How produce safety rule impacts small farms

Blueberry pickers had come to glean the berries left over after harvest and donate them to hungry families in Salem, Ore.

Pat Zurbrugg, owner of Zurbrugg Blueberries, stuffed his hands in his pockets and shrugged as he watched the gleaners.

“I’m glad to donate my berries to people in need,” he said. “But there wasn’t always so much excess until I switched to U-pick.”

Zurbrugg changed to U-pick because the U.S. Food and Drug Administration’s new produce safety rule made it difficult for him to continue processing his berries.

“For a busy small farm like mine, it’s very expensive and time-consuming to follow the rule,” said Zurbrugg.

The produce safety rule, part of the FDA’s Food and Safety Modernization Act (FSMA), was created to prevent outbreaks of foodborne illness.

The rule gives the government more oversight over farms — inspecting irrigation water for dangerous bacteria, making sure workers wash their hands and protecting against animal droppings, for example.

Joy Waite-Cusic, food safety researcher at Oregon State University, said most farmers were already following safety practices, but FDA made the rule in response to outbreaks linked to fresh foods.

The Centers for Disease Control and Prevention estimate that 48,0000 people in the U.S. — one in six — get sick from foodborne illnesses each year, and 3,000 die annually.

Much of that illness can be attributed to improper handling at the consumer and retail level, but some can be traced back to the farm. According to the National Institutes of Health, outbreaks linked to fresh produce were the leading cause of foodborne illness in the U.S. in 2016.

The rule, though intended to protect consumers, has made it harder for some farms to stay in business.

Oregon Blueberry Commission Administrator  Bryan Ostlund said the rule has both positive and negative sides. It’s positive, Ostlund said, because it improves safety education and practices. “We need farms to understand food safety better, and this rule helps with that,” he said.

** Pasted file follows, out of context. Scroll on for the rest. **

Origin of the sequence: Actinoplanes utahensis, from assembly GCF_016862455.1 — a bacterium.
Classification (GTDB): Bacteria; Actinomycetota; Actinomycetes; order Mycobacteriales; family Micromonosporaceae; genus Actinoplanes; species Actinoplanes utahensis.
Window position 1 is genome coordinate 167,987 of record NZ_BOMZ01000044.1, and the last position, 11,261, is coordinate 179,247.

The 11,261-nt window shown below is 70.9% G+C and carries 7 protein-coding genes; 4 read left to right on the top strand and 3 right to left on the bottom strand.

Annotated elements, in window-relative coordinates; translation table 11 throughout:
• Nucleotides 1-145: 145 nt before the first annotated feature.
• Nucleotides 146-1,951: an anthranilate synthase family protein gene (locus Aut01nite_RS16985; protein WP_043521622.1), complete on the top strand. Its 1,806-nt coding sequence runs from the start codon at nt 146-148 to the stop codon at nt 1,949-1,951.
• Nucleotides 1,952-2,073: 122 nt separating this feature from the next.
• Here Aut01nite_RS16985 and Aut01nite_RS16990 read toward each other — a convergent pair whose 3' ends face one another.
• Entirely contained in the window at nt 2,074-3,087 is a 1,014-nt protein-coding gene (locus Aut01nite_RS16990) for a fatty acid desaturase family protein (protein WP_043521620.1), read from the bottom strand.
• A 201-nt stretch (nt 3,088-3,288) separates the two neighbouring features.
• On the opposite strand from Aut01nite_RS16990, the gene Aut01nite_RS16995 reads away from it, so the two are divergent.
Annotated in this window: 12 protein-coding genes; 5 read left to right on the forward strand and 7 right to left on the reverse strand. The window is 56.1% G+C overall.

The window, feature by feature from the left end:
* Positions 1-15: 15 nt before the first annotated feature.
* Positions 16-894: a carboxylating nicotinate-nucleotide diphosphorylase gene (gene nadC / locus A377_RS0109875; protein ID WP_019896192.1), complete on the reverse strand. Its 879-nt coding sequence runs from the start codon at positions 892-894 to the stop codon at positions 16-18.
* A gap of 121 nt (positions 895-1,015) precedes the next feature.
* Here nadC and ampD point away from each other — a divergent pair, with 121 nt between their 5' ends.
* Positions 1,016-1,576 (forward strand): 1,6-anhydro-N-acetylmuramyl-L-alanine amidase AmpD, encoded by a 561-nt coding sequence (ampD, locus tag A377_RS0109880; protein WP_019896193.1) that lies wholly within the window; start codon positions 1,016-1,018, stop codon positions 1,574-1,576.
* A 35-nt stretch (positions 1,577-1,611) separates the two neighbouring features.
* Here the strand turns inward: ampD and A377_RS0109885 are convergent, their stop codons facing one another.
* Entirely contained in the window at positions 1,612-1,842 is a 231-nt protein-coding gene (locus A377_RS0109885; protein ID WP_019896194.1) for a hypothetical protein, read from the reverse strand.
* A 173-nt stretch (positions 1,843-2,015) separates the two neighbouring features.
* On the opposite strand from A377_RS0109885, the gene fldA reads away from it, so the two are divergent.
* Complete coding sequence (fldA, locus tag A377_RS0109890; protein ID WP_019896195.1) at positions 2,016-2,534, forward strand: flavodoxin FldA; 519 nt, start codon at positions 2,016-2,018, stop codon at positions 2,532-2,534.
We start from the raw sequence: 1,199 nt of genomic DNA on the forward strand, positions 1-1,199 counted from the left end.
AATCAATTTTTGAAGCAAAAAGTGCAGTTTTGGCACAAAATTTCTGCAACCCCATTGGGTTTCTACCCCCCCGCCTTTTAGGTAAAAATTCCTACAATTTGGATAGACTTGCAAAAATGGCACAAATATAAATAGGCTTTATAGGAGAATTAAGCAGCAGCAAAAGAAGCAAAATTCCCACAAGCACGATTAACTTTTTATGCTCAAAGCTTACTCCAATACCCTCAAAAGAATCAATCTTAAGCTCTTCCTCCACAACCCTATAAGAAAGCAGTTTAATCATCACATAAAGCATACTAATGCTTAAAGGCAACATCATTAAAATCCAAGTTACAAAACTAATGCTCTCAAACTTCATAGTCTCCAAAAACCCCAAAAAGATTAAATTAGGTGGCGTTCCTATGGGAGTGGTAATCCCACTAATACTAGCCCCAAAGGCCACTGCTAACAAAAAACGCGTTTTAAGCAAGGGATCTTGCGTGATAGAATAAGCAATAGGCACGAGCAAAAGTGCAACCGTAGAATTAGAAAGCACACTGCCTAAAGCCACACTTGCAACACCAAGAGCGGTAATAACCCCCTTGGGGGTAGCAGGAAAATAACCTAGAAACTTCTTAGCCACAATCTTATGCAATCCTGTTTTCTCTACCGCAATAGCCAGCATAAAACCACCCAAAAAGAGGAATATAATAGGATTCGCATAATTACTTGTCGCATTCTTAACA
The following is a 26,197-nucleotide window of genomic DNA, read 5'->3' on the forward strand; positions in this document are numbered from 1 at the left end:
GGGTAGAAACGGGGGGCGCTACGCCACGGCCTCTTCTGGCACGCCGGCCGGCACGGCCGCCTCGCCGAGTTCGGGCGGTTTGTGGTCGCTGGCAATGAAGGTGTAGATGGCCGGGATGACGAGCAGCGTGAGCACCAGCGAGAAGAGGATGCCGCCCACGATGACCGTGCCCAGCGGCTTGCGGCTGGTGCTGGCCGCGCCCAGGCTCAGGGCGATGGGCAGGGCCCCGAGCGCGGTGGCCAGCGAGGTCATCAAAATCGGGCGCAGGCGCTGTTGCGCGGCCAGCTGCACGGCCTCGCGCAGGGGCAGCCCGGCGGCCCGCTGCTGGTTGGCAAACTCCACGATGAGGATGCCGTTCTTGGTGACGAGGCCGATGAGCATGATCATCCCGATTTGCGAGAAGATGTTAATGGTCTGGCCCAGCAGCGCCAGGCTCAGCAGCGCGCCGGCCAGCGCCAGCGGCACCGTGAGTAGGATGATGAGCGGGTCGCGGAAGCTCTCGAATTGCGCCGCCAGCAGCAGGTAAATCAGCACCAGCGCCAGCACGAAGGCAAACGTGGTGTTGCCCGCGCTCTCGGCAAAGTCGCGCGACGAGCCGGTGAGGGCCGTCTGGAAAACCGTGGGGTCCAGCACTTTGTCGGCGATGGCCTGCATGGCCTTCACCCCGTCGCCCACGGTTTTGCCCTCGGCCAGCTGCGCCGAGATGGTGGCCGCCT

But Ostlund said the rule costs farmers time and money. Farmers must keep records, train employees and get inspections. Although the FDA does not charge for standard inspections, some farms need to buy new equipment or hire staff for record-keeping.

“It’s a good rule in many ways, but no one wants more bureaucracy,” said Ostlund. “It’s a march forward, but also a fall back. How does a small-scale farm keep up administratively? How do farmers survive?”

According to Waite-Cusic of OSU, some farms are exempt — such as those with average produce sales of less than $25,000 annually. But for farms big enough to fall under the rule yet small enough that income is tight, the rule creates a burden.

“Those farms are in a financial pinch,” said Waite-Cusic. “They’re impacted the most. They typically run a very lean operation, and they may not be able to afford a record-keeper or food safety staffer. So some are going out of business.”

But not every farmer dislikes the rule.

Greg Bennett, owner of Northwest Onion Co. in Brooks, Ore. said the rule is worth the extra work.

“There’s more training and accountability,” he said. “We’re protecting consumers better. We’ve got more peace of mind that people won’t get sick. The rule protects us, too. If we get into a food recall, we have the documentation behind us to back up our story. But it’s more work. We have a lot more dividers in our notebooks now.”

Waite-Cusic said resources are available to help farms comply with the rule without hurting their businesses. Farmers can request free consultations — called on-farm readiness reviews — with Oregon Department of Agriculture and OSU Extension staff.

Waite-Cusic said resources are under-utilized, and grant money to support the consultations may run out in 2020.

“This is one of the only ways you’ll ever get your tax dollars back,” she said, and laughed. “I want to keep farms in business and keep people from getting sick — a win-win.”

Small, urban cherry orchard nears its last harvest

EAST WENATCHEE, Wash. — The 20th harvest season at one of the smallest and most urban U-pick cherry orchards in the area is done, and its owner says it may be the last.

“I’ve been saying it for 10 years, but this year or next year is probably my last,” says Rick Gifford, owner of R&J Cherries with his wife, Janet.

“I’m doing all this work and not making any money,” he said. “There’s other things I could be doing, like having fun.”